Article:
The Indiana University India Studies Program presents
The Savitaben Kantilal Trivedi Memorial Lecture
Re-discovering Roots: A Novelist’s Perspective
Bharati Mukherjee, author and Professor of English (UCBerkeley)
Friday, March 3, 2006 at 6:00 pm
Walnut Room, Indiana Memorial Union
Free and open to the public
Bharati Mukherjee is considered to be one of the most important American writers of the late 20th century. She is currently a professor in the department of English at the University of California, Berkeley. Of Bengali origin, Mukherjee was born in Calcutta, West Bengal, India. She later traveled with her parents to Europe after Independence, only returning back to Calcutta in the early 1950s. There she attended the Loreto School, Kolkata before attending the University of Calcutta where she received her B.A. and M.A. in English Literature.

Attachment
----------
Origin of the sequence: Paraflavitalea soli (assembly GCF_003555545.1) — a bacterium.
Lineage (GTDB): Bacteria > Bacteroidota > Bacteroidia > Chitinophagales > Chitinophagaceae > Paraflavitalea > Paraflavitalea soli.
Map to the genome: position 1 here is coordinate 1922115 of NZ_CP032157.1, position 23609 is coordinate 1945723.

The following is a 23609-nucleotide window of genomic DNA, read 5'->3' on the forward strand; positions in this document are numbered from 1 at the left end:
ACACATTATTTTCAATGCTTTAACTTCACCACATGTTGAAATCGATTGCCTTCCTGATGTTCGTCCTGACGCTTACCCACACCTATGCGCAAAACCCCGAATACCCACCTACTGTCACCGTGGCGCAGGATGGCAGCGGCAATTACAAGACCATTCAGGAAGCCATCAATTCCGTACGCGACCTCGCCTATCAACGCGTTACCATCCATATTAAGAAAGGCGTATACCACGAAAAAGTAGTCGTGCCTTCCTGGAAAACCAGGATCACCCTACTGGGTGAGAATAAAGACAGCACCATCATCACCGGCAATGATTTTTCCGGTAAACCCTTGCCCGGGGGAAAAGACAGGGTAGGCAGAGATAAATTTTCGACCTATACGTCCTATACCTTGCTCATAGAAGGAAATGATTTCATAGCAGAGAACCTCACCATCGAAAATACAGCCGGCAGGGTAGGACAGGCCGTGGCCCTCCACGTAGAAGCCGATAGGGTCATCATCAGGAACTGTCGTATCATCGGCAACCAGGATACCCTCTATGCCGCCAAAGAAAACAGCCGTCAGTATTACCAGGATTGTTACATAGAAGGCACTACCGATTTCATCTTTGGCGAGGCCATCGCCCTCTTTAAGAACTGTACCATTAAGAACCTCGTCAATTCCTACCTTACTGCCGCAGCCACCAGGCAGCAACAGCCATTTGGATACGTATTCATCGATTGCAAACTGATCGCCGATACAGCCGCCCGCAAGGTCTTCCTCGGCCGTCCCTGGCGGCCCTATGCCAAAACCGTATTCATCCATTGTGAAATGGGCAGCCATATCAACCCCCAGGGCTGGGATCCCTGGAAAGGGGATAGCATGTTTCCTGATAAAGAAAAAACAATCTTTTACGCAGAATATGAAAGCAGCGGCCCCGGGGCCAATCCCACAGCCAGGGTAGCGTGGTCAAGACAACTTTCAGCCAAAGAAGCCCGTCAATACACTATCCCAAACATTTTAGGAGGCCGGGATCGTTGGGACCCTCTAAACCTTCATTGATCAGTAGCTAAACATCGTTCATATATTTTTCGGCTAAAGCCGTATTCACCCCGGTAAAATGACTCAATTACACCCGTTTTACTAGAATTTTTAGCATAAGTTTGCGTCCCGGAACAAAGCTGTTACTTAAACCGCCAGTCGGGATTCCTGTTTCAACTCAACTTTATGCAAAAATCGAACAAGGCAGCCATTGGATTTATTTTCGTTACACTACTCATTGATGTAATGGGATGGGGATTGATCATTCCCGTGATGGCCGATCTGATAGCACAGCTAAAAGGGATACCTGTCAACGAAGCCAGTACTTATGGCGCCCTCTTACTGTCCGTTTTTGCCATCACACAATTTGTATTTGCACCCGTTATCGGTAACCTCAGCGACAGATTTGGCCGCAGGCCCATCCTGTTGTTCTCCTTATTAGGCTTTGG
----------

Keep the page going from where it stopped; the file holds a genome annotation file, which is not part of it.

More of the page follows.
She next traveled to the United States to study at the University of Iowa. She received her M.F.A. from the Iowa Writers’ Workshop and her Ph.D. in 1969 from the department of Comparative Literature. While she was a student at Iowa, Mukherjee married the writer Clark Blaise, with whom she would co-author two major works of non-fiction, The Sorrow and the Terror: The Haunting Legacy of the Air India Tragedy, 1987, and Days and Nights in Calcutta, 1977. After spending a number of years in Canada, Mukherjee, Blaise, and their children later returned to and settled in the United States.
An early and popular work of fiction is her novel Jasmine 1989. In this novel, a young Indian woman becomes an illegal immigrant to the United States and acculturates by taking on a series of different identities. Mukherjee strives in her novels to understand what is meant by the idea of an American identity and whether in a world of hybridity and multiplicity, such a notion can exist. This is particularly evident in her more recent works The Holder of the World, 1993 and Leave It to Me, 1997. Her latest novel is The Tree Bride: A Novel, 2004.
A book signing will follow the lecture.